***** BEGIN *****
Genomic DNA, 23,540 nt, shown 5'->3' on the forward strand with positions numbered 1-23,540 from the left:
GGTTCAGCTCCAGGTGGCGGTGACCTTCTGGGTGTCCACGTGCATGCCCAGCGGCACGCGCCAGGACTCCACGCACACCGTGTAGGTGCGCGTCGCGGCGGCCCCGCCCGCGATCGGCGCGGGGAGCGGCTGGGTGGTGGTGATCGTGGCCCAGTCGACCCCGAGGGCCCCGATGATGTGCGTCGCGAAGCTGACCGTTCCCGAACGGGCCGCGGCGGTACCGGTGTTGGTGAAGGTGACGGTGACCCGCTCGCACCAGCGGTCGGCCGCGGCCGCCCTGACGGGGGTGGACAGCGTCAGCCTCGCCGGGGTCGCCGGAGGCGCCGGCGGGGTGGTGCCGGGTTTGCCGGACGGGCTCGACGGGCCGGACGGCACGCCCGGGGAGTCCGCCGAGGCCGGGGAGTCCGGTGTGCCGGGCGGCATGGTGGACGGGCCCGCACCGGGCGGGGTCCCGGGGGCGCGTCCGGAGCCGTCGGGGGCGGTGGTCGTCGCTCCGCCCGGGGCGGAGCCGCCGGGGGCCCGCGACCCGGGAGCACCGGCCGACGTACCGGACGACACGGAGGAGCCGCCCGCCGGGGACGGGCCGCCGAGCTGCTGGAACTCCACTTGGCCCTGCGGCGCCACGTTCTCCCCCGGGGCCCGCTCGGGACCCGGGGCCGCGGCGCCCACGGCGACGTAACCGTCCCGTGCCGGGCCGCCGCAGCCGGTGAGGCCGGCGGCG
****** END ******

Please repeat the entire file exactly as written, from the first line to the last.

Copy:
Genomic DNA, 23,540 nt, shown 5'->3' on the forward strand with positions numbered 1-23,540 from the left:
GGTTCAGCTCCAGGTGGCGGTGACCTTCTGGGTGTCCACGTGCATGCCCAGCGGCACGCGCCAGGACTCCACGCACACCGTGTAGGTGCGCGTCGCGGCGGCCCCGCCCGCGATCGGCGCGGGGAGCGGCTGGGTGGTGGTGATCGTGGCCCAGTCGACCCCGAGGGCCCCGATGATGTGCGTCGCGAAGCTGACCGTTCCCGAACGGGCCGCGGCGGTACCGGTGTTGGTGAAGGTGACGGTGACCCGCTCGCACCAGCGGTCGGCCGCGGCCGCCCTGACGGGGGTGGACAGCGTCAGCCTCGCCGGGGTCGCCGGAGGCGCCGGCGGGGTGGTGCCGGGTTTGCCGGACGGGCTCGACGGGCCGGACGGCACGCCCGGGGAGTCCGCCGAGGCCGGGGAGTCCGGTGTGCCGGGCGGCATGGTGGACGGGCCCGCACCGGGCGGGGTCCCGGGGGCGCGTCCGGAGCCGTCGGGGGCGGTGGTCGTCGCTCCGCCCGGGGCGGAGCCGCCGGGGGCCCGCGACCCGGGAGCACCGGCCGACGTACCGGACGACACGGAGGAGCCGCCCGCCGGGGACGGGCCGCCGAGCTGCTGGAACTCCACTTGGCCCTGCGGCGCCACGTTCTCCCCCGGGGCCCGCTCGGGACCCGGGGCCGCGGCGCCCACGGCGACGTAACCGTCCCGTGCCGGGCCGCCGCAGCCGGTGAGGCCGGCGGCG